Dr. Kathy Brittain Richardson became Westminster College’s 15th president on July 1, 2016.
Before coming to Westminster College, Richardson was provost and professor of communication at Berry College, Mt. Berry, Georgia. Richardson is an accomplished academic and impactful teacher, receiving many accolades including top faculty teaching, scholarship and leadership awards.
A highly regarded scholar, Richardson co-authored Media Ethics: Cases and Moral Reasoning, which is now in its 11th edition, and Applied Public Relations: Cases in Stakeholder Management, in its 3rd edition. Richardson served as editor of Journalism and Communication Monographs and was co-editor of the National Forensic Journal.
She is a member of the editorial board of Mass Communication & Society and the Journal of Mass Media Ethics. Richardson has published journal articles and book chapters in media ethics, product promotion, visual imagery, communication pedagogy and student-press regulation. In 2014, she was recognized as the Alumna Scholar of the Year by the Grady College of Journalism and Mass Communication of the University of Georgia.
Richardson is a member of the Association for Education in Journalism and Mass Communication and has served as head of the Mass Communication and Society Division. In 2012, she received the Professor of the Year award from the Small Programs Division of AEJMC.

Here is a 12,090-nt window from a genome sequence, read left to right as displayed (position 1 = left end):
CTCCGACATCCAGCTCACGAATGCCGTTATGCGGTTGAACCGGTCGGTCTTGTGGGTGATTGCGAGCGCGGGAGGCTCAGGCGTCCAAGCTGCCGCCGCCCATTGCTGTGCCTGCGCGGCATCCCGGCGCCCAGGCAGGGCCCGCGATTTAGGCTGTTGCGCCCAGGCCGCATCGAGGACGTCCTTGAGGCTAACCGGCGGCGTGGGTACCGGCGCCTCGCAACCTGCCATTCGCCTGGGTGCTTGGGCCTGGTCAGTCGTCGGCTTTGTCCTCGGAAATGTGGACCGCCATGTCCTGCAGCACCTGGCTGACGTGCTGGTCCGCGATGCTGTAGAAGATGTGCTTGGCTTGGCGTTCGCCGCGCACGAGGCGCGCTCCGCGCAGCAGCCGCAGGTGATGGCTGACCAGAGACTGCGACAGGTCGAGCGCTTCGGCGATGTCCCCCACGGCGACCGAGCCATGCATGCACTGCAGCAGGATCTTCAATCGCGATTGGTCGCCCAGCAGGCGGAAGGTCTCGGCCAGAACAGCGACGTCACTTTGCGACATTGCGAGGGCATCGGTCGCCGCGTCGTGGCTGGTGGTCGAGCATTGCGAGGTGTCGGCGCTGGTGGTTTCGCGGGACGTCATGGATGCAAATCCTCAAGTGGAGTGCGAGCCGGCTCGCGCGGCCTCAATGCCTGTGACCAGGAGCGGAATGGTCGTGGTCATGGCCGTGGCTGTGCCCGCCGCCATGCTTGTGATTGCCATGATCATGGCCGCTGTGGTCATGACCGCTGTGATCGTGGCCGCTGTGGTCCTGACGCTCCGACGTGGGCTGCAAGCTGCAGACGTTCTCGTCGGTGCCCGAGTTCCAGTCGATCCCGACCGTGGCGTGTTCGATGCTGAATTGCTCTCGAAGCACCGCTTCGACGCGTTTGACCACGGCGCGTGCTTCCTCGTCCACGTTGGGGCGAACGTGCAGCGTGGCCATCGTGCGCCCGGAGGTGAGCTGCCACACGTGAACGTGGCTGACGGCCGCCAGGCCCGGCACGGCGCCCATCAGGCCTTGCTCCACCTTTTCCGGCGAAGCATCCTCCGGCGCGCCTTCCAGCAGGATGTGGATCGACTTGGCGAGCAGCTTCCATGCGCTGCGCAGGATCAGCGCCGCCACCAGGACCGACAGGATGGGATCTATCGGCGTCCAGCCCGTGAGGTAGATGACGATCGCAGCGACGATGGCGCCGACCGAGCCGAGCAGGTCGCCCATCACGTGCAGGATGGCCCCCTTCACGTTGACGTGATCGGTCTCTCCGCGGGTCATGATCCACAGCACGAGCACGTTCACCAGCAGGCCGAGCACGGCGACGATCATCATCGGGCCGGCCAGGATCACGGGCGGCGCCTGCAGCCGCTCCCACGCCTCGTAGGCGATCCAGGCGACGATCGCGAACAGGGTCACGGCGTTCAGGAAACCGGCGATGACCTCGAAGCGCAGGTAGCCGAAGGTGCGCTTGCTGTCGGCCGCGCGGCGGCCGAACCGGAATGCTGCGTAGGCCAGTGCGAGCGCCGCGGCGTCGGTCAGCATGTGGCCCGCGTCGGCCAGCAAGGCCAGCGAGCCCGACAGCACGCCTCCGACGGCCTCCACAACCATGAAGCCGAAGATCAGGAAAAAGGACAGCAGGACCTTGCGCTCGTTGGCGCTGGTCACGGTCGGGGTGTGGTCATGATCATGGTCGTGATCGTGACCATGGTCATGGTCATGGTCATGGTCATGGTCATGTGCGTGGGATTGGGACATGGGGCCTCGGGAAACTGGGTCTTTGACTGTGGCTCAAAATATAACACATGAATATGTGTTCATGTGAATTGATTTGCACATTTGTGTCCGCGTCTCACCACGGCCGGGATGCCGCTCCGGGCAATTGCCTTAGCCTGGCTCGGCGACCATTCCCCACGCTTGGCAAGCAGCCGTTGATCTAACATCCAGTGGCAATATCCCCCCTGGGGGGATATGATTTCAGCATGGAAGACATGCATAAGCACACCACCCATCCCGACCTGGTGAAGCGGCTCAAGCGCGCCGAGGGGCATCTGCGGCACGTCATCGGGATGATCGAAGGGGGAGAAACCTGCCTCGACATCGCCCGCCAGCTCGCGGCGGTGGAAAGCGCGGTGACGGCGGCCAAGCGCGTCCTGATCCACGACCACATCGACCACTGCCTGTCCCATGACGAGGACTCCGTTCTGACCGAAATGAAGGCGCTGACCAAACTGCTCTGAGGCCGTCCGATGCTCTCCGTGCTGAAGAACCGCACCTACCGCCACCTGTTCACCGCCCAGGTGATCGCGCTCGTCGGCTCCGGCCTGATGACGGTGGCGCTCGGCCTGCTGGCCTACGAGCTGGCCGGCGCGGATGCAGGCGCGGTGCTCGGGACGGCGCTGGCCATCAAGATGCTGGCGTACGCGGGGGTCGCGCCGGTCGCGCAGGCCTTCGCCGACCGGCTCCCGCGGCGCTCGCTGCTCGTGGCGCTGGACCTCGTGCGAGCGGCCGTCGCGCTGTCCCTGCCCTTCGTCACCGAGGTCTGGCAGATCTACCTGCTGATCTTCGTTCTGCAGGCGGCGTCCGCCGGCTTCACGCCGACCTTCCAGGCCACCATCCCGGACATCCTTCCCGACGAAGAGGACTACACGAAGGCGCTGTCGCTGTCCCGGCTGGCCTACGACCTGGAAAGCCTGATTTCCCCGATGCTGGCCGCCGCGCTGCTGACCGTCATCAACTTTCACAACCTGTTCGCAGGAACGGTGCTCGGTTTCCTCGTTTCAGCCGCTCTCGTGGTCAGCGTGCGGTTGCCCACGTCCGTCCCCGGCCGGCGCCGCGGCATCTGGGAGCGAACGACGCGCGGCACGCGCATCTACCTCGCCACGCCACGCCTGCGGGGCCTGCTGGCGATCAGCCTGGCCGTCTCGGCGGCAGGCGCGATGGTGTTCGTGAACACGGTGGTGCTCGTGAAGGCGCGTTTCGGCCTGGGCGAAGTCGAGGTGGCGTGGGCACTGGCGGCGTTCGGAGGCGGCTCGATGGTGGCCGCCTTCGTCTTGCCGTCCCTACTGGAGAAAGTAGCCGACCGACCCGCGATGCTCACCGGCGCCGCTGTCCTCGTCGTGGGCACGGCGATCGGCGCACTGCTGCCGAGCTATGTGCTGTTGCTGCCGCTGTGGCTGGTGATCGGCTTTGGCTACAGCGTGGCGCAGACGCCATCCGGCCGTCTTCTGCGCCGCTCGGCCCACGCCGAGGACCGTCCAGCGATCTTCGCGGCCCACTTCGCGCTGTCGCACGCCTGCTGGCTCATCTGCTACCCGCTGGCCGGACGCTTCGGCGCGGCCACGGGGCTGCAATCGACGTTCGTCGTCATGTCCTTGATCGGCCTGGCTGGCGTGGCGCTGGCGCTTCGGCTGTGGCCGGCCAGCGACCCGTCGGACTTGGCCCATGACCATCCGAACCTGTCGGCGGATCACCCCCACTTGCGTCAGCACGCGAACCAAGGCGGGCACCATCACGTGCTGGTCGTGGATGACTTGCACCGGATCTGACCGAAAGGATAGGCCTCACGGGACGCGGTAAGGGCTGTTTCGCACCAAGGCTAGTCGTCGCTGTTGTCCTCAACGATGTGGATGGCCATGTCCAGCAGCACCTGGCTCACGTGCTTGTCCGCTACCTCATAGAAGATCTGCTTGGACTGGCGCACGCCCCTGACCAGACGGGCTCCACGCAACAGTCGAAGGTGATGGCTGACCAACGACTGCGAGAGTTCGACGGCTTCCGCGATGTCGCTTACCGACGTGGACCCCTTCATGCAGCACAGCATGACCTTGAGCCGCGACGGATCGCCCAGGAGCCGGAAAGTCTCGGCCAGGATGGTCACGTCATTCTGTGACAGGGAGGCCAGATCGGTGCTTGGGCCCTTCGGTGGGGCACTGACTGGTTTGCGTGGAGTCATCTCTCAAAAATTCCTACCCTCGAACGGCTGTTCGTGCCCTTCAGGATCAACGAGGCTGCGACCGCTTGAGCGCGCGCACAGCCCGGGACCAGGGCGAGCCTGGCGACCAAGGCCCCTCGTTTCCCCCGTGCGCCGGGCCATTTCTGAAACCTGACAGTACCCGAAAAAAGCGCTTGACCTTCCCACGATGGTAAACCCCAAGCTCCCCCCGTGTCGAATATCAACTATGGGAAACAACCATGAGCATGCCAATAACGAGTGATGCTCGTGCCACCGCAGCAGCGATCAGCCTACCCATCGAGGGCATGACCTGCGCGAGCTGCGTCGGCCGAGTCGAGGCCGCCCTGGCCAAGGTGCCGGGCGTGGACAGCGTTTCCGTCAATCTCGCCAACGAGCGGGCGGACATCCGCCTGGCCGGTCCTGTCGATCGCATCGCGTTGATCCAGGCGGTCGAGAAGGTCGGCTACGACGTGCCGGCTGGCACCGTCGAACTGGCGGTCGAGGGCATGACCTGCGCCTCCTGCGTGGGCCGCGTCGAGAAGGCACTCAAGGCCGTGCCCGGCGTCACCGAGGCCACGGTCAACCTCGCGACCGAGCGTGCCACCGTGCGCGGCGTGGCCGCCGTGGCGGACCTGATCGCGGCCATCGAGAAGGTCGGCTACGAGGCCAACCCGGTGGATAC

She is serving as the 2021-22 Chair of the Association of Presbyterian Colleges and Universities and is a member of the Board of Directors of the Association of Independent Colleges and Universities of Pennsylvania. A member of the Board of Directors of the Lawrence County Regional Chamber of Commerce, she is a member of the Executive Committee of the Forward Lawrence initiative.
Dr. Richardson earned a Bachelor of Arts in Communication and Religion/Philosophy, summa cum laude, from Shorter College, a master’s degree in journalism and a doctorate in mass communication from the Grady College of Journalism and Mass Communication at the University of Georgia. She completed additional graduate coursework in communication at the University of Oklahoma.
She is married to Dr. Randy Richardson and has two adult stepchildren, Ashton and Lauren.
Dear Friends of Westminster College:
Randy and I are blessed to live in the Mack Manse, the president’s home that was built in 1951 on what was known as Furnace Hill. With each season, what one can see from the back yard of the house changes in beautiful ways, with views framed to the south by the trees of the College Woods. To the north, the U.S. and campus flags fly high above the tower of Old Main, a Westminster landmark with its own beauty. Directly east, you see the back of Jeffers Hall and parts of Hillside Hall, with the hills that lead to Volant rising in the distance. The lights from the stadium and the UPMC Sports Complex offer a lovely glow in the evenings, sometimes accompanied by the sounds of cheering or marching band rehearsals. Across the valley, spring brings the light greens of new growth, summer the fullness of mature trees, autumn a breathtaking array of gold, red and brown, and then the lightness of winter as trees lose their leaves. Regardless of the season, the vista reminds visitors and us of Westminster’s lasting beauty in its distinctive setting.